The actual malice requirement in that case is generally considered an anomaly at common law, and was expressly rejected by the SCC in Hill v. Church of Scientology of Toronto,

    137 The New York Times v. Sullivan decision has been criticized by judges and academic writers in the United States and elsewhere. It has not been followed in the United Kingdom or Australia. I can see no reason for adopting it in Canada in an action between private litigants. The law of defamation is essentially aimed at the prohibition of the publication of injurious false statements. It is the means by which the individual may protect his or her reputation which may well be the most distinguishing feature of his or her character, personality and, perhaps, identity. I simply cannot see that the law of defamation is unduly restrictive or inhibiting. Surely it is not requiring too much of individuals that they ascertain the truth of the allegations they publish. The law of defamation provides for the defences of fair comment and of qualified privilege in appropriate cases. Those who publish statements should assume a reasonable level of responsibility…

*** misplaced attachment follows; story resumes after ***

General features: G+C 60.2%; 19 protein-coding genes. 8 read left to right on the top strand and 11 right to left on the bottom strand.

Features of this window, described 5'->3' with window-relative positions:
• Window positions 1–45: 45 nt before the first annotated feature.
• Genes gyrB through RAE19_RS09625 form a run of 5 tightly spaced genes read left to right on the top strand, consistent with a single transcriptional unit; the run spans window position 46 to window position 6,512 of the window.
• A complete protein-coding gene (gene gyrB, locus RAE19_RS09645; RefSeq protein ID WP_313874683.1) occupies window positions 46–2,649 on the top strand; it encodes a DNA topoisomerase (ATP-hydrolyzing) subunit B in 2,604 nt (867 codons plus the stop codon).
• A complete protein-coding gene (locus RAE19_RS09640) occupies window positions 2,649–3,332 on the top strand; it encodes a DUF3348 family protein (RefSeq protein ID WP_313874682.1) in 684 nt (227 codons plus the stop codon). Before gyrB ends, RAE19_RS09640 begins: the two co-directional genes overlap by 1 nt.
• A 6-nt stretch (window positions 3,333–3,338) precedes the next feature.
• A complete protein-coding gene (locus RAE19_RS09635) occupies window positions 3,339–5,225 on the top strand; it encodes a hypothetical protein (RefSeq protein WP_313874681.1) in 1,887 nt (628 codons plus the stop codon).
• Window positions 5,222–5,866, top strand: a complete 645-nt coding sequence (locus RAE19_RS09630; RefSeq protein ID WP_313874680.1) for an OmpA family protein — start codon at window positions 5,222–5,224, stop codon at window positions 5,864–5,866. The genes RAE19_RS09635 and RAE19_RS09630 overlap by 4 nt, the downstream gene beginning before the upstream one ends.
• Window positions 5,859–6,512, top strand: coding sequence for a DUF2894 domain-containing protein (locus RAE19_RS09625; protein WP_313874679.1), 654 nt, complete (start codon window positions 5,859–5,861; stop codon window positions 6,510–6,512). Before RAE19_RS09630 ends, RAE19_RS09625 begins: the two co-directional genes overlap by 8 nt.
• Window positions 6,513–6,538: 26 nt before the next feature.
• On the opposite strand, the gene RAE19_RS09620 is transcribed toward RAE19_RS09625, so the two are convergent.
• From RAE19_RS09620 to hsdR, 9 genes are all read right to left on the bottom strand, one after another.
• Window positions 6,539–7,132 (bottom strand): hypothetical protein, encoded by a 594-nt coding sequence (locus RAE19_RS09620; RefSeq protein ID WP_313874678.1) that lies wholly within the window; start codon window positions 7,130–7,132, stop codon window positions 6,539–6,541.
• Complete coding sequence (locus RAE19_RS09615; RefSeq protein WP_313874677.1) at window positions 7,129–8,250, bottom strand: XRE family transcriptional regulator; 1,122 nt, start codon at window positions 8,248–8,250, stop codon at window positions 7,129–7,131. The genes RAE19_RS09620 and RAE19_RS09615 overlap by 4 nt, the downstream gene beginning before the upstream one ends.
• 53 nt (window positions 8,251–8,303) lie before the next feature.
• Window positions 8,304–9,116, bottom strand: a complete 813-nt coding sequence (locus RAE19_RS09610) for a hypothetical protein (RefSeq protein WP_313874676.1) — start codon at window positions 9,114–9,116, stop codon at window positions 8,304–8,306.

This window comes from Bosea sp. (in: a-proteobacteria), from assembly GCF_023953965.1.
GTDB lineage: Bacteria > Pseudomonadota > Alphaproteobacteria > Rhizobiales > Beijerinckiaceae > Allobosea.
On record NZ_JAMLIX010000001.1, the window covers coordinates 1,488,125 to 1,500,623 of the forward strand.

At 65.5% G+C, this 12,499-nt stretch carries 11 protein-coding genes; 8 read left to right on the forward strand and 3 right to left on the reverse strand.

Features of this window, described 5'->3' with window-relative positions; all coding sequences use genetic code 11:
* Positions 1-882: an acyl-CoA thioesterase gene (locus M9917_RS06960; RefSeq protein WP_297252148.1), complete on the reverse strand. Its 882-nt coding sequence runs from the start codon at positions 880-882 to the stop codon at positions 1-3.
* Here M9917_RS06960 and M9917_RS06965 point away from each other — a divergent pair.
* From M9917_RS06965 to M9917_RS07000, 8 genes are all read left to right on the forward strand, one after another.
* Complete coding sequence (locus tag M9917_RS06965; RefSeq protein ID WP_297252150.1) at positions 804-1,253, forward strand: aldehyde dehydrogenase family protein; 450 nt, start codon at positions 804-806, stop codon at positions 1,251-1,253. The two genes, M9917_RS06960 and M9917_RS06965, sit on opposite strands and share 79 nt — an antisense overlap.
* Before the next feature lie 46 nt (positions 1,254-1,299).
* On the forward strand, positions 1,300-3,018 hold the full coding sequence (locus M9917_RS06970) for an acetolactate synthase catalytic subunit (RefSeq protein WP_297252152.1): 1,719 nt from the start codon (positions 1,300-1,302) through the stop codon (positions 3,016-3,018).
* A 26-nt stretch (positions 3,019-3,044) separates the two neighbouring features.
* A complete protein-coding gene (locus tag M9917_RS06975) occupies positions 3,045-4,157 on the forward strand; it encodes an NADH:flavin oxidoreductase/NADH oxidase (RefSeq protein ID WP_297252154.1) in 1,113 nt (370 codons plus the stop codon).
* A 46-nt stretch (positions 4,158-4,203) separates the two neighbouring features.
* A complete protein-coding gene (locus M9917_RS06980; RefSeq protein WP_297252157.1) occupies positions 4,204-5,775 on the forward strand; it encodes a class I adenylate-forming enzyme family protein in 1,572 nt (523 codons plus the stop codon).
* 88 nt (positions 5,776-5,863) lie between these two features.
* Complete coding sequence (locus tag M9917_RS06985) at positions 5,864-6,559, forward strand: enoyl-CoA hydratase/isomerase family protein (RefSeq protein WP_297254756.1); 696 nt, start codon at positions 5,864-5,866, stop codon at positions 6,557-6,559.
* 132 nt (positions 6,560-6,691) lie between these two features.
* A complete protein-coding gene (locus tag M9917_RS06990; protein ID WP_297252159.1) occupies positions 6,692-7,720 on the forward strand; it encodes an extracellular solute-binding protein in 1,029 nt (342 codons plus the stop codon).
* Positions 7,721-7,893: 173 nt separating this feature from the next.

141 In conclusion, in its application to the parties in this action, the common law of defamation complies with the underlying values of the Charter and there is no need to amend or alter it.

    Where actual malice is more useful in the Canadian context is in the award of aggravated damages,

    190 If aggravated damages are to be awarded, there must be a finding that the defendant was motivated by actual malice, which increased the injury to the plaintiff, either by spreading further afield the damage to the reputation of the plaintiff, or by increasing the mental distress and humiliation of the plaintiff…
    191 There are a number of factors that a jury may properly take into account in assessing aggravated damages. For example, was there a withdrawal of the libellous statement made by the defendants and an apology tendered? If there was, this may go far to establishing that there was no malicious conduct on the part of the defendant warranting an award of aggravated damages. The jury may also consider whether there was a repetition of the libel, conduct that was calculated to deter the plaintiff from proceeding with the libel action, a prolonged and hostile cross‑examination of the plaintiff or a plea of justification which the defendant knew was bound to fail. The general manner in which the defendant presented its case is also relevant. Further, it is appropriate for a jury to consider the conduct of the defendant at the time of the publication of the libel. For example, was it clearly aimed at obtaining the widest possible publicity in circumstances that were the most adverse possible to the plaintiff?